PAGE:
My thread for the serial processing runs separately from the main thread, which was not the case in the original code. I put a separate lock to each NetGraph call. This prevents concurrent access on NetGraph sockets.

So the system started to behave stable.

Stress testing

I choosed an OpenL2TP on Linux for generating lots of sessions:

  • Open a random number of L2TP tunnels.
  • Create up to 9000 PPP sessions (round robin over the L2TP tunnels) as fast as possible.
  • Create new PPP sessions at a limited rate up to 9000 sessions are established.
  • Drop and recreate a random selection of 300 sesssion to simulate a living broadband environment.
  • Stay a while and finally drop the sessions one after the other.

A typical test result is given below: "Sessions" are generated by OpenL2TP/pppd, each of them make MPD "Links" within the tunnels, and negotiate the PPP-"Bundles". Queue lengths are plotted too.


The initial length of the parallel queue is large, then the overload functionality throttles the connection rate. The plots for sessions, links and bundles are practically identical. There are no differences, because only successful sessions are count.

It is also nice to see how high the serial queue jumps when interface disappear: The original MPD is definitely susceptible to queue overrun. If this effect occurs, the original MPD drops all connections and stops. An unacceptable situation.

The FreeBSD box with MPD runs at a maximum load of 3 and requires 280 MB of RAM. The Linux machine generates a load of 20 during connection setup and a load of 50 on connection release. The memory required on the Linux side is about 2 GB to hold the many pppd instances.

Touch the limits

Next test simulates a interconnection breakdown: Instead of terminating pppd instances, let's drop the L2TP tunnels.


Clearly bundles, as the highest layer, are removed first. Then the associated L2TP links go down. The load on BSD box rises up to 6.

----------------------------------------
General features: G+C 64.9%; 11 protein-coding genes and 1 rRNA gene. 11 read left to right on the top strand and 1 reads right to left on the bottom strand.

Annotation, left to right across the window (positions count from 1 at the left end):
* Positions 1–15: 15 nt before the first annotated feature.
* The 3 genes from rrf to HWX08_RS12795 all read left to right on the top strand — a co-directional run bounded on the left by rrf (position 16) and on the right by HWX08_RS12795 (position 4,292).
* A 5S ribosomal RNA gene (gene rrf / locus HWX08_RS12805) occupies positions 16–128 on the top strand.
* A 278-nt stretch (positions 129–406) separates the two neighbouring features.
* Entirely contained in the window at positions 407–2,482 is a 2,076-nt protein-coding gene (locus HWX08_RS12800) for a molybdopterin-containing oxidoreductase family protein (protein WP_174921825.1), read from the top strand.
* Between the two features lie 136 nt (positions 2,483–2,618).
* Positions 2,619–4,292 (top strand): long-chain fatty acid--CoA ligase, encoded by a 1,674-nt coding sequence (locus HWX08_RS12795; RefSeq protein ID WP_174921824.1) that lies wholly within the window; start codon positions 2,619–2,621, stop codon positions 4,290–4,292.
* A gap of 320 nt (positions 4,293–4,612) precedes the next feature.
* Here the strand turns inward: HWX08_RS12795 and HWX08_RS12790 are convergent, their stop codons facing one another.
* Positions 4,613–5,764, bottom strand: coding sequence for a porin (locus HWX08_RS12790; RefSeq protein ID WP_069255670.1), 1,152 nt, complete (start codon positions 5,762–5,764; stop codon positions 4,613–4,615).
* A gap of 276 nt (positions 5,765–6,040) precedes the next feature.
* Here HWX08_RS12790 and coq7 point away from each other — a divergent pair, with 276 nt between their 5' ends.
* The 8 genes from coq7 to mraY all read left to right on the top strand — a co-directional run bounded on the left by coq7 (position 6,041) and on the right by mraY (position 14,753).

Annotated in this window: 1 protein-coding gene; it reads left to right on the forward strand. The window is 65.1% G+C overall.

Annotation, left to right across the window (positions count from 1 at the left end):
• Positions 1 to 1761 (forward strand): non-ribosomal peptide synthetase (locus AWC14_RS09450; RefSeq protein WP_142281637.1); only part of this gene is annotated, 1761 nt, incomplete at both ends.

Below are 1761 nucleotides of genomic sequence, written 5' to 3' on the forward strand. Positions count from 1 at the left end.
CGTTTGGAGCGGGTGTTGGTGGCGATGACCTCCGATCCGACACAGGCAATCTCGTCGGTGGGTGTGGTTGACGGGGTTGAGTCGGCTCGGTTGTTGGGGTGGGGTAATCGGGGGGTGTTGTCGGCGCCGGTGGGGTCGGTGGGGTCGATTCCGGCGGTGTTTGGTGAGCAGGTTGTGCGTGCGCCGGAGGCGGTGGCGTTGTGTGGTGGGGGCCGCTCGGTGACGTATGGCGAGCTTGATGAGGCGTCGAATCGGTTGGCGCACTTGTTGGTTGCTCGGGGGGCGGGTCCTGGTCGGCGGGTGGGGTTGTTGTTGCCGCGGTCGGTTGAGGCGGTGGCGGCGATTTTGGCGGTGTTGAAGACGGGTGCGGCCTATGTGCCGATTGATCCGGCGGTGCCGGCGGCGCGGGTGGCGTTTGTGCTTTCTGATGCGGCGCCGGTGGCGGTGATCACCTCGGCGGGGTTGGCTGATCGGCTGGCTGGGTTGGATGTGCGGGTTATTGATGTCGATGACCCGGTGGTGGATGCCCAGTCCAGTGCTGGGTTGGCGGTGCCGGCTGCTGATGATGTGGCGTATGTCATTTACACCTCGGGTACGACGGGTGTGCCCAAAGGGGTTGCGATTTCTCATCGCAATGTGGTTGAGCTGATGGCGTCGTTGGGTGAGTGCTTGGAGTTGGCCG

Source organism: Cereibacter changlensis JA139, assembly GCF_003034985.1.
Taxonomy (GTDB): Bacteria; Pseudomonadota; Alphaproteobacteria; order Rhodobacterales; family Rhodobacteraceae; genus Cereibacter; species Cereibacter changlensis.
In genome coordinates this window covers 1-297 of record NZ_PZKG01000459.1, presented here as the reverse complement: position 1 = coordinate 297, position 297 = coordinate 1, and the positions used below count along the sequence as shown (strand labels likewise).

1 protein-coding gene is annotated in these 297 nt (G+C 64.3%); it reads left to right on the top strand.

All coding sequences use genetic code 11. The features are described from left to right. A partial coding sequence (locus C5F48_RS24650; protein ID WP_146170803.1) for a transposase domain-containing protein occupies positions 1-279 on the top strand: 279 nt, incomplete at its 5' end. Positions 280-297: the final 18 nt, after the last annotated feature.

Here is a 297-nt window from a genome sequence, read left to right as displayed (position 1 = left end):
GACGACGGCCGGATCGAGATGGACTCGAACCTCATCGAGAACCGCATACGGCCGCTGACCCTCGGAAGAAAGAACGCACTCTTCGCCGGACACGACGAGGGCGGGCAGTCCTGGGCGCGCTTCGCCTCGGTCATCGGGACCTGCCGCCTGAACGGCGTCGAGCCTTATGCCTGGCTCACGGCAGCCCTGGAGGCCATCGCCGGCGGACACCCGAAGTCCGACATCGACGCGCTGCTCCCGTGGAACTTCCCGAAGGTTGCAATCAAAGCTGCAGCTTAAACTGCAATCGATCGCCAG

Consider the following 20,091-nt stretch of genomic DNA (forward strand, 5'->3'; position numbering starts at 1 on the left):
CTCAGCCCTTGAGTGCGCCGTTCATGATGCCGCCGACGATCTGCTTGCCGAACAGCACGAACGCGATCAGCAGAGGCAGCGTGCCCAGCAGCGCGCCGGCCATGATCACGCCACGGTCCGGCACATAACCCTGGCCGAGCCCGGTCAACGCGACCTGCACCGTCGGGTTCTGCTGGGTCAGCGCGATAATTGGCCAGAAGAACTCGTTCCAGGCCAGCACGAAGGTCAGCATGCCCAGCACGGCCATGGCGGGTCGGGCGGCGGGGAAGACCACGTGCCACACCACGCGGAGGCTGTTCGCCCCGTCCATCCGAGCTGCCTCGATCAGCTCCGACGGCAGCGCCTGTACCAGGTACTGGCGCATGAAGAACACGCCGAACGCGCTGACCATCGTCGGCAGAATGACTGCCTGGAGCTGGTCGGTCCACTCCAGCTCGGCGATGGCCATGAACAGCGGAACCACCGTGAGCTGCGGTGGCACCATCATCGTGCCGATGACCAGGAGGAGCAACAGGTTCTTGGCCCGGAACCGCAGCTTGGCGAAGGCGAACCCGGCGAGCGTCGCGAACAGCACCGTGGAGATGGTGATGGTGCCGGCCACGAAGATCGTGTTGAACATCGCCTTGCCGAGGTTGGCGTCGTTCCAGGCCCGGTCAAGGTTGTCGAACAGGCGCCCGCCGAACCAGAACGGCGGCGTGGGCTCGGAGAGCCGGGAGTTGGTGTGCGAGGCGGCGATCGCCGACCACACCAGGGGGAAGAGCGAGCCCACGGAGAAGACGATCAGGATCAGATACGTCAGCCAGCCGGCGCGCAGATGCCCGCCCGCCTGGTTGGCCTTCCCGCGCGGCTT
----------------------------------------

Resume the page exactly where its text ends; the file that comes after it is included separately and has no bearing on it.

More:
On Linux side a disaster starts: All pppd instances compete for the scheduler in order to stop working. The load rises to over 700, and the machine will not calm down. A courageous "killall -9 pppd" redeemed the machine after half an hour.

But how far can we go? More than 10000? More than 20000? Let's try it out:


The setup rises rapidly to 11,500 sessions and stopped spontaneously. On the Linux side OpenL2TP reports erroneous "RPC" parameters: It reached the limits of its implementation. The machine gets tangled and needs to be rebooted. The BSD box is fine.

And now several times in succession:


Up and down, again and again. Sometimes a crash by my own stupidity, but it does!

Going live

In the production environment, it works surprisingly quiet. Nevertheless, the system keeps crashing:


All crashes are now only located in the libalias module. Although the code was moved to svn-HEAD … Read more.

But there are further changes in the MPD code:

  • In order to replace the code in production quickly, the MPD quit itself when there are no more sessions open. The configuration option is called "delayed-one-shot". So MPD needs now to be called in a loop (/usr/local/etc/rc.d/mpd5 contains command="/usr/local/sbin/${name}.loop")
$ cat /usr/local/sbin/mpd5.loop
#! /usr/local/bin/bash

nohup /usr/local/bin/bash -c "
cd /
while true; do
  /usr/local/sbin/mpd5 -k -p /var/run/mpd5.pid -O
  sleep 5
"  >/dev/null 2>/dev/null </dev/null &
  • The RADIUS accounting reports only a limited set of termination cause codes, but I do need the complete error message:
ATTRIBUTE      mpd-term-cause  23      string
  • Relevant system logging (interfaces come and go, users log on and off) is now activated permanently, not only for debugging. Similarly, errors are always relevant. Otherwise, the server would run blind.

Oh, and the patch: Here you are. Please feel free to ask for commercial Support.

Lutz Donnerhacke 20/10/2014 2:03 pm
In the meantime: Yes, absolutly. I'v made a lot of progress. See the other articales in the blog here.
Tolga 12/03/2014 11:12 am
Hi, this is great article about MPD. Before read your article, i have an idea that i can use MPD in an ISP environment. But this article change this to negative. Are suggest such usage?